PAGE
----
Use of Laboratory Markers in Addition to Symptoms for Diagnosis of Inflammatory Bowel Disease in Children: A Meta-analysis of Individual Patient Data

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Blood markers and fecal calprotectin are used in the diagnostic workup for inflammatory bowel disease (IBD) in pediatric patients. Any added diagnostic value of these laboratory markers remains unclear.


To determine whether adding laboratory markers to evaluation of signs and symptoms improves accuracy when diagnosing pediatric IBD.

Data Sources

A literature search of MEDLINE and EMBASE from inception through September 26, 2016. Studies were identified using indexing terms and free-text words related to child, target condition IBD, and diagnostic accuracy.

Study Selection

Two reviewers independently selected studies evaluating the diagnostic accuracy of more than 1 blood marker or fecal calprotectin for IBD, confirmed by endoscopy and histopathology or clinical follow-up, in pediatric patients with chronic gastrointestinal symptoms. Studies that included healthy controls and/or patients with known IBD were excluded.

Data Extraction and Synthesis

Individual patient data from each eligible study were requested from the authors. In addition, 2 reviewers independently assessed quality with Quality Assessment of Diagnostic Accuracy Studies–2.

Mean Outcomes and Measures

Laboratory markers were added as a single test to a basic prediction model based on symptoms. Outcome measures were improvement of discrimination by adding markers as a single test and improvement of risk classification of pediatric patients by adding the best marker.


Of the 16 eligible studies, authors of 8 studies (n = 1120 patients) provided their data sets. All blood markers and fecal calprotectin individually significantly improved the discrimination between pediatric patients with and those without IBD, when added to evaluation of symptoms. The best marker—fecal calprotectin—improved the area under the curve of symptoms by 0.26 (95% CI, 0.21-0.31). The second best marker—erythrocyte sedimentation rate—improved the area under the curve of symptoms by 0.16 (95% CI, 0.11-0.21). When fecal calprotectin was added to the model, the proportion of patients without IBD correctly classified as low risk of IBD increased from 33% to 91%. The proportion of patients with IBD incorrectly classified as low risk of IBD decreased from 16% to 9%. The proportion of the total number of patients assigned to the intermediate-risk category decreased from 55% to 6%.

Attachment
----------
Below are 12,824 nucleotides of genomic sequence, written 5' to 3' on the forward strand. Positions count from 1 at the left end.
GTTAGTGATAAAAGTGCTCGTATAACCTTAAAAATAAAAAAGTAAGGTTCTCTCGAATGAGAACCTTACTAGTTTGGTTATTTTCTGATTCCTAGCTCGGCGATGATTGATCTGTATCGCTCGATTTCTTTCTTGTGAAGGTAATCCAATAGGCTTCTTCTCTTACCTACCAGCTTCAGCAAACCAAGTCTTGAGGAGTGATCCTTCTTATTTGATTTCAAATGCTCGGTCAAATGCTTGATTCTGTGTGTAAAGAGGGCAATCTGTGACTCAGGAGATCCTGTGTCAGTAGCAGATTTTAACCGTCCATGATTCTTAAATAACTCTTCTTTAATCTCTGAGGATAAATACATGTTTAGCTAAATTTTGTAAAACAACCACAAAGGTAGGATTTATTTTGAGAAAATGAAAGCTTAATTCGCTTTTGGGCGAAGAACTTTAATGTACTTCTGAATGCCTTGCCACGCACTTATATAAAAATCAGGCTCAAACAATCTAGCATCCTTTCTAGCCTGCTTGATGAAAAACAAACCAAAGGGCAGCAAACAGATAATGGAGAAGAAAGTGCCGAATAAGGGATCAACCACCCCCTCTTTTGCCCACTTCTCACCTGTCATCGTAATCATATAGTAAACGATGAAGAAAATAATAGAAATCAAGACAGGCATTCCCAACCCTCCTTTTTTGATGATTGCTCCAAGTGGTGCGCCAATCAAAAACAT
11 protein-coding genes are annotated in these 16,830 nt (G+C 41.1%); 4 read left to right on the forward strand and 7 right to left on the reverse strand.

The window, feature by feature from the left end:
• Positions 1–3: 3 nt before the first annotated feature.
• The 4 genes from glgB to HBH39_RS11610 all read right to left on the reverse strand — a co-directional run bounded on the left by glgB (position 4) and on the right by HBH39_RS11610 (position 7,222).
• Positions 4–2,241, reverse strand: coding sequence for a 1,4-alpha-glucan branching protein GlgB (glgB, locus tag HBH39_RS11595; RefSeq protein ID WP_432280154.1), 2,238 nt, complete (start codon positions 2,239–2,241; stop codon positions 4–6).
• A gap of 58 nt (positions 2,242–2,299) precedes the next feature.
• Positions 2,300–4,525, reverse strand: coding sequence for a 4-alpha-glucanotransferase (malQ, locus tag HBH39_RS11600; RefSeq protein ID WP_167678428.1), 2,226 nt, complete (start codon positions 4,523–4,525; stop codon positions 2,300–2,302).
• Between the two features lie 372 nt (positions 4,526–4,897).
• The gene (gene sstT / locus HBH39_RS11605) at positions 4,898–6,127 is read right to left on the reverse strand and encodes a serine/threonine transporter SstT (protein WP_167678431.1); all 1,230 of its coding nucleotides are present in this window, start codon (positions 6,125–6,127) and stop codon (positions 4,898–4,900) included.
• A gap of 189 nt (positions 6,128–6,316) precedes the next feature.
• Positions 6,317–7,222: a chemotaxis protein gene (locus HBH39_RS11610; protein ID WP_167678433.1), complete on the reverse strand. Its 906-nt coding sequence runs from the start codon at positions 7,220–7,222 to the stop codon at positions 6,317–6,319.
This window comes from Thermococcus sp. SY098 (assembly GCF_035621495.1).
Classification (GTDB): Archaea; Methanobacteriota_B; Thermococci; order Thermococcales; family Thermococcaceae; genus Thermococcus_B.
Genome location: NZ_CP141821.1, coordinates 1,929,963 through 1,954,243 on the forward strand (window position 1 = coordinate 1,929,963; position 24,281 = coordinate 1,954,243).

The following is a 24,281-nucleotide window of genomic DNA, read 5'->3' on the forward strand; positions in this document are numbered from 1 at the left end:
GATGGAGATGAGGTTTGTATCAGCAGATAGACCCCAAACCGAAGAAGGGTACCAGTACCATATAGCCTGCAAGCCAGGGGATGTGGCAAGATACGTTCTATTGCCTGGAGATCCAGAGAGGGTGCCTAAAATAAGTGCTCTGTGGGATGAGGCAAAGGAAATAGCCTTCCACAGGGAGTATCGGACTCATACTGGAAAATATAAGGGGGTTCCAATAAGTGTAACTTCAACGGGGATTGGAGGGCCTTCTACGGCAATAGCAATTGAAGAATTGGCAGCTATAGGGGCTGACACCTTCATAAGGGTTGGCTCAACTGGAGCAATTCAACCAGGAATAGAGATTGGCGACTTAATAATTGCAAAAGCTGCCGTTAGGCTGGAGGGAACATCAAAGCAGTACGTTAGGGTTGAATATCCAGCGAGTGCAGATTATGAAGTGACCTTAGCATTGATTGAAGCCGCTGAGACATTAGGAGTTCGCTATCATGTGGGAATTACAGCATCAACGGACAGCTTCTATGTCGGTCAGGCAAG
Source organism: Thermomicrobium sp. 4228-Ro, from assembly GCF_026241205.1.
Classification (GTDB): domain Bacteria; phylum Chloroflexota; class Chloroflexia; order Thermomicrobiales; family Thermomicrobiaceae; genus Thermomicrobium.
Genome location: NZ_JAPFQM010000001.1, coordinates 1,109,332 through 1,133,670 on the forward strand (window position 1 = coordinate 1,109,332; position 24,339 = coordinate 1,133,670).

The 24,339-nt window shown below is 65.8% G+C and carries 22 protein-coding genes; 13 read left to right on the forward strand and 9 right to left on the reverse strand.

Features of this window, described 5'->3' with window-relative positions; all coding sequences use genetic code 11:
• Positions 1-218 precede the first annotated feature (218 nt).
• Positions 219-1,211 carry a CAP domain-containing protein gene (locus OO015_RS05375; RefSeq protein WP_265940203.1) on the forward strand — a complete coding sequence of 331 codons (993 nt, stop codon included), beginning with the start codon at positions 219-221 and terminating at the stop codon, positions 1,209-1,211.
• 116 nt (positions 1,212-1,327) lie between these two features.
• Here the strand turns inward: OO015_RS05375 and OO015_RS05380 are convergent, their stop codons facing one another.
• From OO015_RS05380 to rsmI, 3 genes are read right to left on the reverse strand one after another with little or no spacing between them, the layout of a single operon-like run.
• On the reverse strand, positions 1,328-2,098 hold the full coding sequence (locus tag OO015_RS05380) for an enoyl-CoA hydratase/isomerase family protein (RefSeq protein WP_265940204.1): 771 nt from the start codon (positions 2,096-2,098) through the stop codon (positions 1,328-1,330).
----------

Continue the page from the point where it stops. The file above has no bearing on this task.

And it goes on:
Conclusions and Relevance

In a hospital setting, fecal calprotectin added the most diagnostic value to symptoms compared with blood markers. Adding fecal calprotectin to the diagnostic workup of pediatric patients with symptoms suggestive of IBD considerably decreased the number of patients in the group in whom challenges in clinical decision making are most prevalent.

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